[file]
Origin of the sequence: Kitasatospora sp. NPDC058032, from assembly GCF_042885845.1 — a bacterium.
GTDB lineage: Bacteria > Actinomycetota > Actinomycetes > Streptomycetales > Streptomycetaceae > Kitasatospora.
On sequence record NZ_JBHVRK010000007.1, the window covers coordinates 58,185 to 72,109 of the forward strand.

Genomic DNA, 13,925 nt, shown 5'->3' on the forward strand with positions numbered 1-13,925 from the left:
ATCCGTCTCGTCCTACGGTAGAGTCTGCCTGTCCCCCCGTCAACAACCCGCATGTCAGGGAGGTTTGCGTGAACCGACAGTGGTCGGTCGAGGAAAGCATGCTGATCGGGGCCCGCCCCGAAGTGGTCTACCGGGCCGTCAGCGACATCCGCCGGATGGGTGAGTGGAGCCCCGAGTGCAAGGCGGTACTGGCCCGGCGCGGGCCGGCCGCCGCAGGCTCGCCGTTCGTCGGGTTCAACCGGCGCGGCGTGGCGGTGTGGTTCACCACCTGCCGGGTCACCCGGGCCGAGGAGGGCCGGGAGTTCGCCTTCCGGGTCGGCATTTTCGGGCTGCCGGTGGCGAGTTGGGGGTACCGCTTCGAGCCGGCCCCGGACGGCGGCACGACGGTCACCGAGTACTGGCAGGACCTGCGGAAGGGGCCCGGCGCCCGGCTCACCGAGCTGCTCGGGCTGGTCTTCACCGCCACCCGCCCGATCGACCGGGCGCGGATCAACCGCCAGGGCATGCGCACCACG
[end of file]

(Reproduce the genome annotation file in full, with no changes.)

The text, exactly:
Origin of the sequence: Kitasatospora sp. NPDC058032, from assembly GCF_042885845.1 — a bacterium.
GTDB lineage: Bacteria > Actinomycetota > Actinomycetes > Streptomycetales > Streptomycetaceae > Kitasatospora.
On sequence record NZ_JBHVRK010000007.1, the window covers coordinates 58,185 to 72,109 of the forward strand.

Genomic DNA, 13,925 nt, shown 5'->3' on the forward strand with positions numbered 1-13,925 from the left:
ATCCGTCTCGTCCTACGGTAGAGTCTGCCTGTCCCCCCGTCAACAACCCGCATGTCAGGGAGGTTTGCGTGAACCGACAGTGGTCGGTCGAGGAAAGCATGCTGATCGGGGCCCGCCCCGAAGTGGTCTACCGGGCCGTCAGCGACATCCGCCGGATGGGTGAGTGGAGCCCCGAGTGCAAGGCGGTACTGGCCCGGCGCGGGCCGGCCGCCGCAGGCTCGCCGTTCGTCGGGTTCAACCGGCGCGGCGTGGCGGTGTGGTTCACCACCTGCCGGGTCACCCGGGCCGAGGAGGGCCGGGAGTTCGCCTTCCGGGTCGGCATTTTCGGGCTGCCGGTGGCGAGTTGGGGGTACCGCTTCGAGCCGGCCCCGGACGGCGGCACGACGGTCACCGAGTACTGGCAGGACCTGCGGAAGGGGCCCGGCGCCCGGCTCACCGAGCTGCTCGGGCTGGTCTTCACCGCCACCCGCCCGATCGACCGGGCGCGGATCAACCGCCAGGGCATGCGCACCACG